I love the pattern.  I'll be making more because I enjoy the bodice quite a bit.  I also like the fabric well enough, but something happened at the waistband and I think it's a result of the fabric being made of some sort of synthetic something-or-other.  Do you see how it bulges and rides up on my right side at the waistline?  It's so strange!
I have to constantly pull it down for it not to do that.  And who wants to constantly be pulling something down?  I thought the heaviness of the skirt would pull the bodice down, but no.  I tried to press it from the inside, but melted the material and had to stop.  A press cloth didn't even help.  This fabric does not like heat and unfortunately I think heat is what it needs. 
I actually almost threw it in the reject pile because of the waistline, but then I decided I would give it a chance and wear it once.  I think it was reasonably successful, but I'm going to consider this a wearable muslin for this pattern which, again, I really do love.

Wednesday, October 19, 2016

Actually, the winner is....

Unfortunately after a week I've been unsuccessful in making contact with the original winner. I've drawn again at random and the new winner is Annmarie DeGuire. Annmarie, can you please send your address to me at

Wednesday, October 12, 2016

The Tunic Bible Winner Is...

The winner chosen at random is:

Tasha October 10, 2016 at 6am
I love your version! I can't wait to make a tunic from this book!

Tasha, please email me at with your address. Congrats and happy sewing!

Tuesday, October 11, 2016

The Tunic Bible #2

I have to be up front from the beginning and disclose that I stole the fabric combo idea for this tunic from a dog's outfit on Dogs of Instagram. His polka dot/floral shirt was on point!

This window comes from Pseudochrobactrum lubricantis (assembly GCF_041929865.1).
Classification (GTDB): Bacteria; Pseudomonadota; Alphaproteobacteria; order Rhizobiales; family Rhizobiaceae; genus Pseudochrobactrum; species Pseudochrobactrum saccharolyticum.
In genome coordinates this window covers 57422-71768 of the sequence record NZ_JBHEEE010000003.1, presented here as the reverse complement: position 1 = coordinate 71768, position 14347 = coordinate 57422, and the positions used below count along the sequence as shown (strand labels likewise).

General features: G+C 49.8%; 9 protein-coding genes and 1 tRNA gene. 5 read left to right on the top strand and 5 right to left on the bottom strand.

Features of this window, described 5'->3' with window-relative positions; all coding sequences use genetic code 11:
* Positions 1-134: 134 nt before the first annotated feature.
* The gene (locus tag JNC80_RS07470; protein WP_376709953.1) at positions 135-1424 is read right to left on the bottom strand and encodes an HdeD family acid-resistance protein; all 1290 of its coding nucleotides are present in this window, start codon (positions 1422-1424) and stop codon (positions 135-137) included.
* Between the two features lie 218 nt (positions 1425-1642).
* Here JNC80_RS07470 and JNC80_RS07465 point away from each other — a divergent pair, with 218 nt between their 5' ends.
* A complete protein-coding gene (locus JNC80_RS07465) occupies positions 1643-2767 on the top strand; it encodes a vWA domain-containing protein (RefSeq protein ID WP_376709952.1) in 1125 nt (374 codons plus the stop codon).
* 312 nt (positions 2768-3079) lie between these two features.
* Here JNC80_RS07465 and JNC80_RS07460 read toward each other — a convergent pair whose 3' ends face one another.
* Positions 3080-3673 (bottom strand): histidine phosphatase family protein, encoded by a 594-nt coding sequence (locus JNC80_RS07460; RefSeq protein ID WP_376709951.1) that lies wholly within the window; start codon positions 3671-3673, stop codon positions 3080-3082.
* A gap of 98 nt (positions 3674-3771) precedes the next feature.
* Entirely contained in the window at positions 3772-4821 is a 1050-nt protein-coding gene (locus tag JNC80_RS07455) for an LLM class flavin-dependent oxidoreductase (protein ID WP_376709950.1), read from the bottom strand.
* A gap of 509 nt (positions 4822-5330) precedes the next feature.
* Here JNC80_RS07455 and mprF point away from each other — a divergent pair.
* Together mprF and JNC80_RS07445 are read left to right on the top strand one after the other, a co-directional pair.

If you look closely you can see the small polka dots on the chambray, and you've probably recognized the floral as Cotton+Steel since it's everywhere these days.  I purchased both at Sarah's Fabrics in Lawrence, KS. 
For this version of The Tunic Bible pattern I chose the shorty placket and the ruffle sleeves.  The ruffle sleeves have the perfect amount of bounce and give the top that extra something.  I also shortened the length of the tunic by several inches. 
I don't have a lot to add about the pattern since my previous post, but isn't it amazing that my top from yesterday and this top are from the same pattern?  I love versatility.  

Monday, October 10, 2016

The Tunic Bible and a Book Giveaway!

I am beyond excited to be one of the stops on The Tunic Bible's blog tour! The Tunic Bible is a new book written by the always inspiring Sarah Gunn from and Julie Starr from  It's already in it's second print run which means it's selling like hotcakes. I was lucky enough to be chosen to sew up a version in advance for the gallery in the book and it was one of my favorite sewing experiences so far.  Having said that, the following is an honest review of the pattern. The giveaway is at the very bottom!

Did you ever read the Choose Your Own Adventure books in elementary school?  I'm referring to the kind of books where everybody starts at the same place but winds up at different places by the end because of the array of choices made throughout the book. This pattern reminds me of that. The front and back bodice pieces are always the same, but the placket, trim and sleeve choices that are available will take you on a different adventure every time!